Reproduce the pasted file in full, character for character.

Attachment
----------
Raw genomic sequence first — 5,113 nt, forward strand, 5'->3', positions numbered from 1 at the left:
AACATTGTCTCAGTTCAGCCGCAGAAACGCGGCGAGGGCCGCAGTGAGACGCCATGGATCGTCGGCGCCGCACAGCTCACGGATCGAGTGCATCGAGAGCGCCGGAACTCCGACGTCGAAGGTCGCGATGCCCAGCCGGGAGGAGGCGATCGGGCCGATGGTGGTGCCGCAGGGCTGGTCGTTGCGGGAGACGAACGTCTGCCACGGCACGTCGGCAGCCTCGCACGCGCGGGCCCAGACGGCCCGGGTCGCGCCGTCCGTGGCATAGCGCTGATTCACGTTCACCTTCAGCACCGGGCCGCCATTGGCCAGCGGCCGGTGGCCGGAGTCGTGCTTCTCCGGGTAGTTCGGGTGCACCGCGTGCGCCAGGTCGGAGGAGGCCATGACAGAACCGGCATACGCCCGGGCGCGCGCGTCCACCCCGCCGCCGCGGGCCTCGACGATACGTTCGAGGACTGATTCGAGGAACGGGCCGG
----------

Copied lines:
Raw genomic sequence first — 5,113 nt, forward strand, 5'->3', positions numbered from 1 at the left:
AACATTGTCTCAGTTCAGCCGCAGAAACGCGGCGAGGGCCGCAGTGAGACGCCATGGATCGTCGGCGCCGCACAGCTCACGGATCGAGTGCATCGAGAGCGCCGGAACTCCGACGTCGAAGGTCGCGATGCCCAGCCGGGAGGAGGCGATCGGGCCGATGGTGGTGCCGCAGGGCTGGTCGTTGCGGGAGACGAACGTCTGCCACGGCACGTCGGCAGCCTCGCACGCGCGGGCCCAGACGGCCCGGGTCGCGCCGTCCGTGGCATAGCGCTGATTCACGTTCACCTTCAGCACCGGGCCGCCATTGGCCAGCGGCCGGTGGCCGGAGTCGTGCTTCTCCGGGTAGTTCGGGTGCACCGCGTGCGCCAGGTCGGAGGAGGCCATGACAGAACCGGCATACGCCCGGGCGCGCGCGTCCACCCCGCCGCCGCGGGCCTCGACGATACGTTCGAGGACTGATTCGAGGAACGGGCCGG